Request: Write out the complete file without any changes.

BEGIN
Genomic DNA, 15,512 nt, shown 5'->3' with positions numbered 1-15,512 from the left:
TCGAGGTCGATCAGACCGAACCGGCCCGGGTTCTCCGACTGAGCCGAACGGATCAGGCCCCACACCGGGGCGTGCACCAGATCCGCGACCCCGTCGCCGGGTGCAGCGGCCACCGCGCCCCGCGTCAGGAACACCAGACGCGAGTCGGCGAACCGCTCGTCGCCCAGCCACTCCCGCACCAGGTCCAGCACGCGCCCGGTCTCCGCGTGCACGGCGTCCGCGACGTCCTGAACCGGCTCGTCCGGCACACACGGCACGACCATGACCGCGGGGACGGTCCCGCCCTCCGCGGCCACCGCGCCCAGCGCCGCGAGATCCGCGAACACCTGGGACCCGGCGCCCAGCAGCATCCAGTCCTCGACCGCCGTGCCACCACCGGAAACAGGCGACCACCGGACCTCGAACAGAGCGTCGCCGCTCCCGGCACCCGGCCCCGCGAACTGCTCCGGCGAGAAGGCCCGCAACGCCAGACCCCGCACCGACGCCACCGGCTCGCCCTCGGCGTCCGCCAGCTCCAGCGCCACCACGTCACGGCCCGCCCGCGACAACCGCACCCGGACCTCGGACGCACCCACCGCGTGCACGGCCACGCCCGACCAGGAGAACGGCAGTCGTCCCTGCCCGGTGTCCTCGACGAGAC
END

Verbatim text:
Genomic DNA, 15,512 nt, shown 5'->3' with positions numbered 1-15,512 from the left:
TCGAGGTCGATCAGACCGAACCGGCCCGGGTTCTCCGACTGAGCCGAACGGATCAGGCCCCACACCGGGGCGTGCACCAGATCCGCGACCCCGTCGCCGGGTGCAGCGGCCACCGCGCCCCGCGTCAGGAACACCAGACGCGAGTCGGCGAACCGCTCGTCGCCCAGCCACTCCCGCACCAGGTCCAGCACGCGCCCGGTCTCCGCGTGCACGGCGTCCGCGACGTCCTGAACCGGCTCGTCCGGCACACACGGCACGACCATGACCGCGGGGACGGTCCCGCCCTCCGCGGCCACCGCGCCCAGCGCCGCGAGATCCGCGAACACCTGGGACCCGGCGCCCAGCAGCATCCAGTCCTCGACCGCCGTGCCACCACCGGAAACAGGCGACCACCGGACCTCGAACAGAGCGTCGCCGCTCCCGGCACCCGGCCCCGCGAACTGCTCCGGCGAGAAGGCCCGCAACGCCAGACCCCGCACCGACGCCACCGGCTCGCCCTCGGCGTCCGCCAGCTCCAGCGCCACCACGTCACGGCCCGCCCGCGACAACCGCACCCGGACCTCGGACGCACCCACCGCGTGCACGGCCACGCCCGACCAGGAGAACGGCAGTCGTCCCTGCCCGGTGTCCTCGACGAGAC